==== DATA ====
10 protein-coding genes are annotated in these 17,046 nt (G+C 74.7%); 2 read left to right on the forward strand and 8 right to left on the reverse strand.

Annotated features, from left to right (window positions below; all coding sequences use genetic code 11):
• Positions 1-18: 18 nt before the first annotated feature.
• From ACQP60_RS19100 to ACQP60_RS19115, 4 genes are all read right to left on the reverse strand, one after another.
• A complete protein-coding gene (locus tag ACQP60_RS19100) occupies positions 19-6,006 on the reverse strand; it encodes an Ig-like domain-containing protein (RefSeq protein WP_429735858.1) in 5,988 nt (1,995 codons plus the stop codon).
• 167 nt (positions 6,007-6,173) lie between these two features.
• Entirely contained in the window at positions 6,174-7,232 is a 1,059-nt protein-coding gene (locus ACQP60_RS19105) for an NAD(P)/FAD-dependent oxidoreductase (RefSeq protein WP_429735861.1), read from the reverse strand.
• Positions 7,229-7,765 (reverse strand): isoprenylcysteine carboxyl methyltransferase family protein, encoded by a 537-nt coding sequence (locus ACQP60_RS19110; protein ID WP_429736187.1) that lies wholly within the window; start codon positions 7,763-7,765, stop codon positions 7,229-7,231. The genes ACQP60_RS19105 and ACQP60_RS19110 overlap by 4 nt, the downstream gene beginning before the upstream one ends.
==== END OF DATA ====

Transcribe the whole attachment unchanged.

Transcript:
10 protein-coding genes are annotated in these 17,046 nt (G+C 74.7%); 2 read left to right on the forward strand and 8 right to left on the reverse strand.

Annotated features, from left to right (window positions below; all coding sequences use genetic code 11):
• Positions 1-18: 18 nt before the first annotated feature.
• From ACQP60_RS19100 to ACQP60_RS19115, 4 genes are all read right to left on the reverse strand, one after another.
• A complete protein-coding gene (locus tag ACQP60_RS19100) occupies positions 19-6,006 on the reverse strand; it encodes an Ig-like domain-containing protein (RefSeq protein WP_429735858.1) in 5,988 nt (1,995 codons plus the stop codon).
• 167 nt (positions 6,007-6,173) lie between these two features.
• Entirely contained in the window at positions 6,174-7,232 is a 1,059-nt protein-coding gene (locus ACQP60_RS19105) for an NAD(P)/FAD-dependent oxidoreductase (RefSeq protein WP_429735861.1), read from the reverse strand.
• Positions 7,229-7,765 (reverse strand): isoprenylcysteine carboxyl methyltransferase family protein, encoded by a 537-nt coding sequence (locus ACQP60_RS19110; protein ID WP_429736187.1) that lies wholly within the window; start codon positions 7,763-7,765, stop codon positions 7,229-7,231. The genes ACQP60_RS19105 and ACQP60_RS19110 overlap by 4 nt, the downstream gene beginning before the upstream one ends.